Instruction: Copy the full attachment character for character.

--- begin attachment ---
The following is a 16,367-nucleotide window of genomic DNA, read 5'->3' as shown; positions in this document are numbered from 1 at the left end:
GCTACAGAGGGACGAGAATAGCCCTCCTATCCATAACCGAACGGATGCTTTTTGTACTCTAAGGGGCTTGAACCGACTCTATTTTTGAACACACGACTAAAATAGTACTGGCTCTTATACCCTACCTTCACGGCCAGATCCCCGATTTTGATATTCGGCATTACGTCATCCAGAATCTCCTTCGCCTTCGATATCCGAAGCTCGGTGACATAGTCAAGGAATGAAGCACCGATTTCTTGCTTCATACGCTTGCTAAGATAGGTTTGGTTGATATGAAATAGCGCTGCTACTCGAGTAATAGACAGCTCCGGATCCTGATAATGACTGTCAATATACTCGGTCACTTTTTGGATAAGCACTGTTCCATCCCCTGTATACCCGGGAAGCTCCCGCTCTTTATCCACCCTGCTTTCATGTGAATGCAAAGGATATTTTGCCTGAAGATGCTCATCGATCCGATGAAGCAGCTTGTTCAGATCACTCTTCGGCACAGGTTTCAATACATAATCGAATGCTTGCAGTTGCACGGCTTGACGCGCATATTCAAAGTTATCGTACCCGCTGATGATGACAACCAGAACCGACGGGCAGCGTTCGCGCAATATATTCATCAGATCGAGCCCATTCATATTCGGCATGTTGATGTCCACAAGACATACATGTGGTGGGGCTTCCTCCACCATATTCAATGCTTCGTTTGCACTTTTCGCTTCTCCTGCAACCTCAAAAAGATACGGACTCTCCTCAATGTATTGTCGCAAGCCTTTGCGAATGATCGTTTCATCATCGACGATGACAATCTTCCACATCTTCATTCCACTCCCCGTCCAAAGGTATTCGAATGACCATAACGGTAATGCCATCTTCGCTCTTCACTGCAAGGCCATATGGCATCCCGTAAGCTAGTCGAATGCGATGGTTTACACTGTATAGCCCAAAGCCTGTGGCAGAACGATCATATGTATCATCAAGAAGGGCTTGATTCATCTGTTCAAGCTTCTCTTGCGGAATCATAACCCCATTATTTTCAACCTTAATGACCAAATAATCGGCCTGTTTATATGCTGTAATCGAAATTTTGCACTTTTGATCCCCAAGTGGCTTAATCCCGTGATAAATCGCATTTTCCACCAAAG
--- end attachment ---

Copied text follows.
The following is a 16,367-nucleotide window of genomic DNA, read 5'->3' as shown; positions in this document are numbered from 1 at the left end:
GCTACAGAGGGACGAGAATAGCCCTCCTATCCATAACCGAACGGATGCTTTTTGTACTCTAAGGGGCTTGAACCGACTCTATTTTTGAACACACGACTAAAATAGTACTGGCTCTTATACCCTACCTTCACGGCCAGATCCCCGATTTTGATATTCGGCATTACGTCATCCAGAATCTCCTTCGCCTTCGATATCCGAAGCTCGGTGACATAGTCAAGGAATGAAGCACCGATTTCTTGCTTCATACGCTTGCTAAGATAGGTTTGGTTGATATGAAATAGCGCTGCTACTCGAGTAATAGACAGCTCCGGATCCTGATAATGACTGTCAATATACTCGGTCACTTTTTGGATAAGCACTGTTCCATCCCCTGTATACCCGGGAAGCTCCCGCTCTTTATCCACCCTGCTTTCATGTGAATGCAAAGGATATTTTGCCTGAAGATGCTCATCGATCCGATGAAGCAGCTTGTTCAGATCACTCTTCGGCACAGGTTTCAATACATAATCGAATGCTTGCAGTTGCACGGCTTGACGCGCATATTCAAAGTTATCGTACCCGCTGATGATGACAACCAGAACCGACGGGCAGCGTTCGCGCAATATATTCATCAGATCGAGCCCATTCATATTCGGCATGTTGATGTCCACAAGACATACATGTGGTGGGGCTTCCTCCACCATATTCAATGCTTCGTTTGCACTTTTCGCTTCTCCTGCAACCTCAAAAAGATACGGACTCTCCTCAATGTATTGTCGCAAGCCTTTGCGAATGATCGTTTCATCATCGACGATGACAATCTTCCACATCTTCATTCCACTCCCCGTCCAAAGGTATTCGAATGACCATAACGGTAATGCCATCTTCGCTCTTCACTGCAAGGCCATATGGCATCCCGTAAGCTAGTCGAATGCGATGGTTTACACTGTATAGCCCAAAGCCTGTGGCAGAACGATCATATGTATCATCAAGAAGGGCTTGATTCATCTGTTCAAGCTTCTCTTGCGGAATCATAACCCCATTATTTTCAACCTTAATGACCAAATAATCGGCCTGTTTATATGCTGTAATCGAAATTTTGCACTTTTGATCCCCAAGTGGCTTAATCCCGTGATAAATCGCATTTTCCACCAAAG